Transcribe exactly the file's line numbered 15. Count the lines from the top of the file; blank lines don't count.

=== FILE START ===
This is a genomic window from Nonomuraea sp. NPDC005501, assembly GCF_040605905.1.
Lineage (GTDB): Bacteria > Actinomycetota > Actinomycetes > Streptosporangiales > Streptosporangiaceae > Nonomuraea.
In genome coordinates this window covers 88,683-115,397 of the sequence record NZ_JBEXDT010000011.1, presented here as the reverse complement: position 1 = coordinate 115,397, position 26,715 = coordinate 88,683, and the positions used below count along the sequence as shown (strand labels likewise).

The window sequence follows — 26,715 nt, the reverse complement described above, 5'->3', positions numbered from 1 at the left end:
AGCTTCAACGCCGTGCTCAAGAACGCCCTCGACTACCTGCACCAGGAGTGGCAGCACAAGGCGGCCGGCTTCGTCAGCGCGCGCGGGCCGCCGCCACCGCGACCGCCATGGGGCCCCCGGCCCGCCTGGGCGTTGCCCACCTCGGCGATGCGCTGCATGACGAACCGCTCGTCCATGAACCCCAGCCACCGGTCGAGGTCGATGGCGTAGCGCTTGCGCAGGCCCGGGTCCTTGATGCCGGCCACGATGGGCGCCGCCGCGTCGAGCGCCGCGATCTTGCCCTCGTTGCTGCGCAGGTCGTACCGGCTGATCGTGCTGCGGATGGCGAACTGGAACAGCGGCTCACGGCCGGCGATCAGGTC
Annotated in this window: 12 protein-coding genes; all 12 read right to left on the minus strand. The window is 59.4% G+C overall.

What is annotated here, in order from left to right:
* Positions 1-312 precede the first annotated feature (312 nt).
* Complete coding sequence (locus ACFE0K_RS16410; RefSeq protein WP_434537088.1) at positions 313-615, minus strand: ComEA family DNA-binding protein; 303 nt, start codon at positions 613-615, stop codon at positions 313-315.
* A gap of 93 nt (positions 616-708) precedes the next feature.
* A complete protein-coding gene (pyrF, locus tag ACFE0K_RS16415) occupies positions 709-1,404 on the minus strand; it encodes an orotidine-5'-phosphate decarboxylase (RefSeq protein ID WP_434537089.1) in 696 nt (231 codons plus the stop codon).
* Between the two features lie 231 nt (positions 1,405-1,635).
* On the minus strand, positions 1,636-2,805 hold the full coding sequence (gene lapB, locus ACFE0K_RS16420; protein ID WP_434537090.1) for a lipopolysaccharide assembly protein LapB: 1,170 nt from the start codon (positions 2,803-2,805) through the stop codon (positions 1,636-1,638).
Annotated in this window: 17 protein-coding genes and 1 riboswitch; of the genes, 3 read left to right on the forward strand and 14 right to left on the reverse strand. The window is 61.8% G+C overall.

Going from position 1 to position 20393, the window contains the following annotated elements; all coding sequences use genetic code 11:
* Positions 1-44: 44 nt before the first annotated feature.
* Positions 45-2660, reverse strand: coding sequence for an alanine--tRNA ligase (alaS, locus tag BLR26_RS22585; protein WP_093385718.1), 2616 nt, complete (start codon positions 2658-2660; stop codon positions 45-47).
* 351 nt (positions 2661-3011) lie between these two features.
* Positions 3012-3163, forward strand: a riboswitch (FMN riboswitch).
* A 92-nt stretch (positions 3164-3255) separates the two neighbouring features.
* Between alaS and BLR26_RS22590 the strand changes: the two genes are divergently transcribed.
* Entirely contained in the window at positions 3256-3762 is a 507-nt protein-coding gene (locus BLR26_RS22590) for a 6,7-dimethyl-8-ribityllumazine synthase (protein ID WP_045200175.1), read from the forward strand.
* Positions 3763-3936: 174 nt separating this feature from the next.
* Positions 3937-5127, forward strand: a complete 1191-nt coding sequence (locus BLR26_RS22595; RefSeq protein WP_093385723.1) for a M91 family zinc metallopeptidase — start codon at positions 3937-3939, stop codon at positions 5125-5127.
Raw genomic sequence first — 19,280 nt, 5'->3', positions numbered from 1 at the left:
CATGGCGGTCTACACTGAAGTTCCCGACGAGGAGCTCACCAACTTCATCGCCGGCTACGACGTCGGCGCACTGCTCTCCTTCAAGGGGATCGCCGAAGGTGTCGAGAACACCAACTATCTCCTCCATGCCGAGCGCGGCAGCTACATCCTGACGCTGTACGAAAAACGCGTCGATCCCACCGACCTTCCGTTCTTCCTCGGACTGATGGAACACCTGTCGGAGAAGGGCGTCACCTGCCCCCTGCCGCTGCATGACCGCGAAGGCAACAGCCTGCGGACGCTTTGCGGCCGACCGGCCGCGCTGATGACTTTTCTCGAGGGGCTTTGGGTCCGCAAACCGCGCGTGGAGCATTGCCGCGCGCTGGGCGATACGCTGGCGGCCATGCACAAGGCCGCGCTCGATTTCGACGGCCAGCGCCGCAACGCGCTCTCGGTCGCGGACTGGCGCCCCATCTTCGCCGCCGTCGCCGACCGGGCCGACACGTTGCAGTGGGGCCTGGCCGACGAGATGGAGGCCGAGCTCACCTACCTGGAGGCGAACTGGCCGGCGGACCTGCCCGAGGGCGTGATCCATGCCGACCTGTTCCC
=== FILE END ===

Going from position 1 to position 20393, the window contains the following annotated elements; all coding sequences use genetic code 11: